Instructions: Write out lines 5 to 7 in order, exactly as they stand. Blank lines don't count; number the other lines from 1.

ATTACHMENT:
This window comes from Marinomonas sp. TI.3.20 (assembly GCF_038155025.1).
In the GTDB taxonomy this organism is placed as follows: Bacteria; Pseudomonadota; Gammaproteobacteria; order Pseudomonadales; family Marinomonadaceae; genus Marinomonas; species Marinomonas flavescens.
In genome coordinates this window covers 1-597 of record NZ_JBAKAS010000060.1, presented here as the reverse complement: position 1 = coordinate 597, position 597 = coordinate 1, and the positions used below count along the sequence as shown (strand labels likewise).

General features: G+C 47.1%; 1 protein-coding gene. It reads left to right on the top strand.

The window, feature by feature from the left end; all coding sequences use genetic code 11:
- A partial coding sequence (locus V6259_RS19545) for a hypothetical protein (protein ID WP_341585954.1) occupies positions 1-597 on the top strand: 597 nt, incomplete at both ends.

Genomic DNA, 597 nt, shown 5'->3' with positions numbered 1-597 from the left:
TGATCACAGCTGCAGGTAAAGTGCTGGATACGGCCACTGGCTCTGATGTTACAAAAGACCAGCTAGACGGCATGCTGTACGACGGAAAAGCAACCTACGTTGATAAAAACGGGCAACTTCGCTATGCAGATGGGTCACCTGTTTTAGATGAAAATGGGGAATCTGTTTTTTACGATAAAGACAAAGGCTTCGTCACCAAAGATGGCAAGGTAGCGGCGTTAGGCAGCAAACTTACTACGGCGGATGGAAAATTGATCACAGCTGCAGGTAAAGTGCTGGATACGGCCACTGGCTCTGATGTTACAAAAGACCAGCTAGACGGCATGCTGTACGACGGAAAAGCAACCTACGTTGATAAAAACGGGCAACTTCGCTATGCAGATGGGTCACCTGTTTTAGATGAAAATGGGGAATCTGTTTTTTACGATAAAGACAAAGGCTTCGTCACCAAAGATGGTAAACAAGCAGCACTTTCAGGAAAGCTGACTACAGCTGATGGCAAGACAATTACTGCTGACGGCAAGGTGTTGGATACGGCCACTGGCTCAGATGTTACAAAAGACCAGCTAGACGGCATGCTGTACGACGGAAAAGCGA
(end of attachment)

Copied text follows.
The window, feature by feature from the left end; all coding sequences use genetic code 11:
- A partial coding sequence (locus V6259_RS19545) for a hypothetical protein (protein ID WP_341585954.1) occupies positions 1-597 on the top strand: 597 nt, incomplete at both ends.

Genomic DNA, 597 nt, shown 5'->3' with positions numbered 1-597 from the left: